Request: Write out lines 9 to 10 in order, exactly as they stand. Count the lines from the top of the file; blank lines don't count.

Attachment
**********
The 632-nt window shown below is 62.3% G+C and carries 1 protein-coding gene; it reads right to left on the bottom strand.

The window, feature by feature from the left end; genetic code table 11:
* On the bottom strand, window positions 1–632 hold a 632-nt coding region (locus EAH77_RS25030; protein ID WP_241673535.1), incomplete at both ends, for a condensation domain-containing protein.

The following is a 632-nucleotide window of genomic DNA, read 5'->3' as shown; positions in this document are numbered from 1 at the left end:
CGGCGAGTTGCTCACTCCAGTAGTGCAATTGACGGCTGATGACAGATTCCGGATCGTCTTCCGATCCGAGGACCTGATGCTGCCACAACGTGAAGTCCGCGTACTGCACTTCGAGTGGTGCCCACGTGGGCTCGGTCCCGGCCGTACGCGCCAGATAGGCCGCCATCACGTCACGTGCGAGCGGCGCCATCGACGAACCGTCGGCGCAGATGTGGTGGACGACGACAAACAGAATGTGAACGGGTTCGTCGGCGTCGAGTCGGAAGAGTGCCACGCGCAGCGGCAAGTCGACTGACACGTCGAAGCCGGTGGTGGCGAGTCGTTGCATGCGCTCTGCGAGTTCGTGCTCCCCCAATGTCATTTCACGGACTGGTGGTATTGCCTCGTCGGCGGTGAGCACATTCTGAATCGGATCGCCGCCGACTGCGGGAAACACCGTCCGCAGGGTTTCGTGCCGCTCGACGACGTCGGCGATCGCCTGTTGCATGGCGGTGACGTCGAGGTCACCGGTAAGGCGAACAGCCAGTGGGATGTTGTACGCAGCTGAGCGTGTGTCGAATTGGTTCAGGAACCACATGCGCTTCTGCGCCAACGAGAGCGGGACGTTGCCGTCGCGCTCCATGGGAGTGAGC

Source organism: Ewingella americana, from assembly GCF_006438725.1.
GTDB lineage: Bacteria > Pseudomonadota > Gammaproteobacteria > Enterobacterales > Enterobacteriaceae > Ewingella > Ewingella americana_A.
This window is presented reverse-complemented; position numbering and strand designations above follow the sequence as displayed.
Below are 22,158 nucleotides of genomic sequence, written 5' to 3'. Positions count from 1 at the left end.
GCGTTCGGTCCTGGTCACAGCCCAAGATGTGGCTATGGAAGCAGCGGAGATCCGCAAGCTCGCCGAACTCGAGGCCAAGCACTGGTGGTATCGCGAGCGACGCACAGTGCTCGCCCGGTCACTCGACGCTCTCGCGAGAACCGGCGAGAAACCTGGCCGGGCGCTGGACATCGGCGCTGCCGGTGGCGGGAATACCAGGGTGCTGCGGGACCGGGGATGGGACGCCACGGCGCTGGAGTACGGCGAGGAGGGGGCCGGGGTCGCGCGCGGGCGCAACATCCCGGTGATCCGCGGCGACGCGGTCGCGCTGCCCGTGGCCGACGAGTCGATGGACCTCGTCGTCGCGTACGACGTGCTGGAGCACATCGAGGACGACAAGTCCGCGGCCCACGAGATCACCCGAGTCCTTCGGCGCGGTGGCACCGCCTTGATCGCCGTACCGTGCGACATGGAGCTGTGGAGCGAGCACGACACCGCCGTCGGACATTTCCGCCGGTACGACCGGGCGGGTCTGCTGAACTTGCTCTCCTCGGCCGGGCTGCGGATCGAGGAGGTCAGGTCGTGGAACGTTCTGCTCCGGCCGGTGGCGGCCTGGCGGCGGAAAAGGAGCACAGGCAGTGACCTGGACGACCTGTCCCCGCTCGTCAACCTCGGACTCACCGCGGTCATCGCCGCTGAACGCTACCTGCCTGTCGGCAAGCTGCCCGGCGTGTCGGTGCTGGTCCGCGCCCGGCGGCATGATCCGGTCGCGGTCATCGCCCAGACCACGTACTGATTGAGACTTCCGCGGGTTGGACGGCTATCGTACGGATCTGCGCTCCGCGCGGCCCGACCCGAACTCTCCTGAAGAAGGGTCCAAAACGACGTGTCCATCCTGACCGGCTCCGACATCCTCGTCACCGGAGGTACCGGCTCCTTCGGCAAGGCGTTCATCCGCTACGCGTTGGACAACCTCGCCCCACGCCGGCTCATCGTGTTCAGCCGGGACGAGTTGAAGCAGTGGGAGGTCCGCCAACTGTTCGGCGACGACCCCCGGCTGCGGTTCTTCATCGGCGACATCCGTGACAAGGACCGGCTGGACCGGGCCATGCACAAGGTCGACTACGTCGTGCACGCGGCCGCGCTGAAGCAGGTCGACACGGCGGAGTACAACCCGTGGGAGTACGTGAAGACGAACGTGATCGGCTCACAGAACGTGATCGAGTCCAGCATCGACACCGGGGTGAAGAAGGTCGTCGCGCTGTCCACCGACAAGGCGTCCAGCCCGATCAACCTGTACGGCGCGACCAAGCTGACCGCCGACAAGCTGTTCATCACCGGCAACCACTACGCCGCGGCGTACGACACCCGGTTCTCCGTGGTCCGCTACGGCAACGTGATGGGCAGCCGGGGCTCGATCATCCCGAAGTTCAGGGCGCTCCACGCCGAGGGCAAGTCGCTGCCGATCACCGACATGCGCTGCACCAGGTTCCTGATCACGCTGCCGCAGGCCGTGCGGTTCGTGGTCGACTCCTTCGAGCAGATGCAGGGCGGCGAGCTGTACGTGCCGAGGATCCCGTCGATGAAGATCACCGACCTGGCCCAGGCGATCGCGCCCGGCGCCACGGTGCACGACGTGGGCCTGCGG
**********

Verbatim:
Below are 22,158 nucleotides of genomic sequence, written 5' to 3'. Positions count from 1 at the left end.
GCGTTCGGTCCTGGTCACAGCCCAAGATGTGGCTATGGAAGCAGCGGAGATCCGCAAGCTCGCCGAACTCGAGGCCAAGCACTGGTGGTATCGCGAGCGACGCACAGTGCTCGCCCGGTCACTCGACGCTCTCGCGAGAACCGGCGAGAAACCTGGCCGGGCGCTGGACATCGGCGCTGCCGGTGGCGGGAATACCAGGGTGCTGCGGGACCGGGGATGGGACGCCACGGCGCTGGAGTACGGCGAGGAGGGGGCCGGGGTCGCGCGCGGGCGCAACATCCCGGTGATCCGCGGCGACGCGGTCGCGCTGCCCGTGGCCGACGAGTCGATGGACCTCGTCGTCGCGTACGACGTGCTGGAGCACATCGAGGACGACAAGTCCGCGGCCCACGAGATCACCCGAGTCCTTCGGCGCGGTGGCACCGCCTTGATCGCCGTACCGTGCGACATGGAGCTGTGGAGCGAGCACGACACCGCCGTCGGACATTTCCGCCGGTACGACCGGGCGGGTCTGCTGAACTTGCTCTCCTCGGCCGGGCTGCGGATCGAGGAGGTCAGGTCGTGGAACGTTCTGCTCCGGCCGGTGGCGGCCTGGCGGCGGAAAAGGAGCACAGGCAGTGACCTGGACGACCTGTCCCCGCTCGTCAACCTCGGACTCACCGCGGTCATCGCCGCTGAACGCTACCTGCCTGTCGGCAAGCTGCCCGGCGTGTCGGTGCTGGTCCGCGCCCGGCGGCATGATCCGGTCGCGGTCATCGCCCAGACCACGTACTGATTGAGACTTCCGCGGGTTGGACGGCTATCGTACGGATCTGCGCTCCGCGCGGCCCGACCCGAACTCTCCTGAAGAAGGGTCCAAAACGACGTGTCCATCCTGACCGGCTCCGACATCCTCGTCACCGGAGGTACCGGCTCCTTCGGCAAGGCGTTCATCCGCTACGCGTTGGACAACCTCGCCCCACGCCGGCTCATCGTGTTCAGCCGGGACGAGTTGAAGCAGTGGGAGGTCCGCCAACTGTTCGGCGACGACCCCCGGCTGCGGTTCTTCATCGGCGACATCCGTGACAAGGACCGGCTGGACCGGGCCATGCACAAGGTCGACTACGTCGTGCACGCGGCCGCGCTGAAGCAGGTCGACACGGCGGAGTACAACCCGTGGGAGTACGTGAAGACGAACGTGATCGGCTCACAGAACGTGATCGAGTCCAGCATCGACACCGGGGTGAAGAAGGTCGTCGCGCTGTCCACCGACAAGGCGTCCAGCCCGATCAACCTGTACGGCGCGACCAAGCTGACCGCCGACAAGCTGTTCATCACCGGCAACCACTACGCCGCGGCGTACGACACCCGGTTCTCCGTGGTCCGCTACGGCAACGTGATGGGCAGCCGGGGCTCGATCATCCCGAAGTTCAGGGCGCTCCACGCCGAGGGCAAGTCGCTGCCGATCACCGACATGCGCTGCACCAGGTTCCTGATCACGCTGCCGCAGGCCGTGCGGTTCGTGGTCGACTCCTTCGAGCAGATGCAGGGCGGCGAGCTGTACGTGCCGAGGATCCCGTCGATGAAGATCACCGACCTGGCCCAGGCGATCGCGCCCGGCGCCACGGTGCACGACGTGGGCCTGCGG